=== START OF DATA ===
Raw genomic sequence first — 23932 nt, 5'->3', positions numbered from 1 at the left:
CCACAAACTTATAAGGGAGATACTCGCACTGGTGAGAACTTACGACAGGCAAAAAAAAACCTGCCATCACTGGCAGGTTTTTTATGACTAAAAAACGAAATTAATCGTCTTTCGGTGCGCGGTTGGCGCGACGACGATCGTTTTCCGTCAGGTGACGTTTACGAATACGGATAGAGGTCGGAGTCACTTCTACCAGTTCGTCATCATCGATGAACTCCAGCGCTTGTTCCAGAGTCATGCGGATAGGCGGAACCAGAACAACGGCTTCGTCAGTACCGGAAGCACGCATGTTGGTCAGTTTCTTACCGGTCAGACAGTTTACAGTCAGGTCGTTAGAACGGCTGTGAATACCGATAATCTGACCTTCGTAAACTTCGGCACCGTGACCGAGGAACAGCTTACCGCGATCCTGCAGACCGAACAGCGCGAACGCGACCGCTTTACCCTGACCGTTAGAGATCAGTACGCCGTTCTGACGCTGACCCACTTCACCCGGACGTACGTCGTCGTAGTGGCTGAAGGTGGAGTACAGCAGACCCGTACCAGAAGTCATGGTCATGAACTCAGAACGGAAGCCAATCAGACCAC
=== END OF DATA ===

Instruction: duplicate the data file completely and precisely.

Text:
Raw genomic sequence first — 23932 nt, 5'->3', positions numbered from 1 at the left:
CCACAAACTTATAAGGGAGATACTCGCACTGGTGAGAACTTACGACAGGCAAAAAAAAACCTGCCATCACTGGCAGGTTTTTTATGACTAAAAAACGAAATTAATCGTCTTTCGGTGCGCGGTTGGCGCGACGACGATCGTTTTCCGTCAGGTGACGTTTACGAATACGGATAGAGGTCGGAGTCACTTCTACCAGTTCGTCATCATCGATGAACTCCAGCGCTTGTTCCAGAGTCATGCGGATAGGCGGAACCAGAACAACGGCTTCGTCAGTACCGGAAGCACGCATGTTGGTCAGTTTCTTACCGGTCAGACAGTTTACAGTCAGGTCGTTAGAACGGCTGTGAATACCGATAATCTGACCTTCGTAAACTTCGGCACCGTGACCGAGGAACAGCTTACCGCGATCCTGCAGACCGAACAGCGCGAACGCGACCGCTTTACCCTGACCGTTAGAGATCAGTACGCCGTTCTGACGCTGACCCACTTCACCCGGACGTACGTCGTCGTAGTGGCTGAAGGTGGAGTACAGCAGACCCGTACCAGAAGTCATGGTCATGAACTCAGAACGGAAGCCAATCAGACCAC